Among the methods of treatment, immersion therapy, hot water and steam therapy and surgery deserve special attention. The granite receptacles carefully scooped out to conform to the contours of the human body found in almost all ancient hospital complexes, have been used for immersion therapy as prescribed in texts such as the Caraka Samhita, Susruta Samhita, Samantapasadika, Yogarnavaya and Prayogaratnavaliya. Immersion in droni or receptacles filled with heated milk, essence of meat, vegetable stock, oils, vinegar, ghee, etc., has been recommended in the Ayurveda texts for a variety of illnesses such as skin diseases, fevers, haemorrhoids, fractures as well as post-surgical care.
The ruins of buildings known as the Jantaghara constitute hard archeological evidence which confirms the practice of hot water steam therapy (sveda) referred to in the Pali texts Majjihimanikya, Abhidanapadipika, Pali Muktaka Vinaya Vinicca Sangaha and also the Indian and Sri Lankan Ayurvedic texts. Individual patients could use this therapeutic form with the help of an attendant without the supervision of a physician. The heating of body with steam, or bathing in hot water after application of medicines in order to intensify perspiration, were important aspects of this form of therapy. Some of the best examples for well preserved foundations of Jantagharas can be seen behind the famous Samadhi statue at the Abhayagiri monastery and at the Arankale monastery. A Jantaghara consisted of a central cistern with a ledge. This ledge was used as a seat for the person who was bathed by one or more attendants. Hot water and steam were generated in the site itself and there were well laid-out drainage systems for waste water.
The surgical skills of King Buddhadasa (337-365 A.D.) to whom the authorship of the well-known medical treatise Sararthasangraha, has been ascribed, are illustrated in the legendary tales found in the chronicle. The fifth century commentary Visuddhimagga of Buddhaghosa while explaining the tenfold skills required for concentration of mind, cites the manner in which persons are trained in surgery. It states that a skilled student who has developed concentration of mind uses the scalpel on a lotus leaf in a dish of water, and leaves the scalpel mark without the leaf being pushed under water, whereas the one who has not been trained on the concentration of mind is scared even to touch the scalpel. A Sinhala text datable to a period between the eleventh and the thirteenth century, the Karmavibhaga, contains a clear reference to foetology. While describing the sufferings a human being has to undergo at birth, this text states that the foetus will be torn to pieces with sharp instruments if it assumes a transverse position at the time of birth. These textual references to surgery have been corroborated by the discovery of probes, forceps, scissors, scalpels and a lance at the Polonnaruwa hospital complex datable to the twelfth century. They have been made out of bronze or iron with a small percentage of steel.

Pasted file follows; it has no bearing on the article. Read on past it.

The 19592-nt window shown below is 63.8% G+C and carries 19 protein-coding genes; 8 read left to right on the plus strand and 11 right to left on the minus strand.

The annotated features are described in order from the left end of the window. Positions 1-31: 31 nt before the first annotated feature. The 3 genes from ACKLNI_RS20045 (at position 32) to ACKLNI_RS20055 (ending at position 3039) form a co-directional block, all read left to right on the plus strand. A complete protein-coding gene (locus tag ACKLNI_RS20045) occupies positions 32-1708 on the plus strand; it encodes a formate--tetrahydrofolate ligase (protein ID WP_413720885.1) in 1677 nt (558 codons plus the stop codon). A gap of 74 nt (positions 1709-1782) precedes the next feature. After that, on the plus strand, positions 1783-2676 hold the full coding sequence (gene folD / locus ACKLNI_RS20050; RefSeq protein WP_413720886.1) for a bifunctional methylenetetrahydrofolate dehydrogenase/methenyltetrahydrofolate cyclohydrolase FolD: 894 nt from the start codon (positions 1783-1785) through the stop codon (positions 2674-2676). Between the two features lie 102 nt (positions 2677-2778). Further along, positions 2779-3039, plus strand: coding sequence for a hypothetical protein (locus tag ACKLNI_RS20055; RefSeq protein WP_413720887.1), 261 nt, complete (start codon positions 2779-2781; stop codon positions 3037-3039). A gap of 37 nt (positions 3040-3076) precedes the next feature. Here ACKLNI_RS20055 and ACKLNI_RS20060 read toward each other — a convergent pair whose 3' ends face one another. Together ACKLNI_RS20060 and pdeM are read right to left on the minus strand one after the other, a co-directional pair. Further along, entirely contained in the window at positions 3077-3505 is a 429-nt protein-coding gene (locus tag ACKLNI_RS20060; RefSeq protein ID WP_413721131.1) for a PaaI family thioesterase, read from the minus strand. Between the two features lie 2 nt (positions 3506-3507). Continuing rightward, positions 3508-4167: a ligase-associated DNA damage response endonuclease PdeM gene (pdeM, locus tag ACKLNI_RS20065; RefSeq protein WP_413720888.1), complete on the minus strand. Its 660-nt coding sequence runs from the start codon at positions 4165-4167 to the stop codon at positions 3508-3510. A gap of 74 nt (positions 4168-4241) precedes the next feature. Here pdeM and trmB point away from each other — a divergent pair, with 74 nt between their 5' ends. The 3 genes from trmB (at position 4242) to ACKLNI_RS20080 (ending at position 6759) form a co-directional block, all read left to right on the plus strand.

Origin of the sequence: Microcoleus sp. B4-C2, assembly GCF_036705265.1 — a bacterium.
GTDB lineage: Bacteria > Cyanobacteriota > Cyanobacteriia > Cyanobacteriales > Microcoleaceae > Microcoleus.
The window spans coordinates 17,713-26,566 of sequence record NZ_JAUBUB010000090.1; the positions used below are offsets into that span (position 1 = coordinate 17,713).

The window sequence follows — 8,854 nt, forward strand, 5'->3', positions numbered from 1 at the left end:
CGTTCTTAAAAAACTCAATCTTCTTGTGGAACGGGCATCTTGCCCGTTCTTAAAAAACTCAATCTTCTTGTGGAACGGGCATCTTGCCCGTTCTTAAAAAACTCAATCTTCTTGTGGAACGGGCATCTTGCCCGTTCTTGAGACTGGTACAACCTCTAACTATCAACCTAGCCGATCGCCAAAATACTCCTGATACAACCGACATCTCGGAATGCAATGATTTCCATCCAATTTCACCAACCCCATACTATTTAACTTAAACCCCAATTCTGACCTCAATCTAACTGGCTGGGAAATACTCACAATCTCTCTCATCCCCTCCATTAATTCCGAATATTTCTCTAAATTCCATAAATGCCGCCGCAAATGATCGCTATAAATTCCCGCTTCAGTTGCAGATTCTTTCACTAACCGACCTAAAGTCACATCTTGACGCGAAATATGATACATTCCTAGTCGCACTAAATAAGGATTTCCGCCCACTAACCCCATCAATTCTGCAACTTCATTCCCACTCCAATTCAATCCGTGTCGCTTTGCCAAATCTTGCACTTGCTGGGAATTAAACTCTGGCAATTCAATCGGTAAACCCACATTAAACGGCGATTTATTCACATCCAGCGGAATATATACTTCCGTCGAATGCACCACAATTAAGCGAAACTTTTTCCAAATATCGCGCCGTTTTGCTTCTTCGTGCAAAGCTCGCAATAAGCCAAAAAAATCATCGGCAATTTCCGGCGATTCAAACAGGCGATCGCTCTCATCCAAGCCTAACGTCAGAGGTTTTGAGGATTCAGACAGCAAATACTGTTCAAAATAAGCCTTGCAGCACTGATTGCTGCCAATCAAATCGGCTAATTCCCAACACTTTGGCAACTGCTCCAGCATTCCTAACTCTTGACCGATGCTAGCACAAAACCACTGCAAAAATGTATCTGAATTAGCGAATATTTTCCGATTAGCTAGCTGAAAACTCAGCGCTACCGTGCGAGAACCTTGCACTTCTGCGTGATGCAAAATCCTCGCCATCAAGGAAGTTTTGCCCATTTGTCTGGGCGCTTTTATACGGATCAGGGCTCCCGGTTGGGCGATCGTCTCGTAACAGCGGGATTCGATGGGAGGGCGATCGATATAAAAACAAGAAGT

Some kings not only patronized the health sector, but also engaged themselves in research on aspects of medicine. For instance, in order to test their efficacy Aggabodhi VII (772-777) conducted research on the medicinal plants of the island.
In a discussion on healthcare, some references need to be made to veterinary care as well. The Mahavamsa story of the war between Dutthagamani and Elara states that in the battle of Vijithapura, a soldier of Elara poured molten pitch on the Kandula elephant, and that the wounds were immediately treated by veterinarians. King Buddhadasa (337-365 A.D.) appointed veterinarians for treating elephants and horses while he himself cured a diseased cobra and a horse. The commentary, Papancasudani, written by Buddhaghosa in the fifth century A.D., states that a clever herdsman ought to be able to remove fly-eggs (asatika) from the wounds of animals under his care and to cleanse and fumigate cow-pens regularly in order to dispel insects. King Parakramabahu I (1153-1186) is said to have cured a crow suffering from an ulcer that had formed in its cheek.
These instances demonstrate that the care taken over the health of animals was as well organized as that of humans in the days of the Rajarata civilisation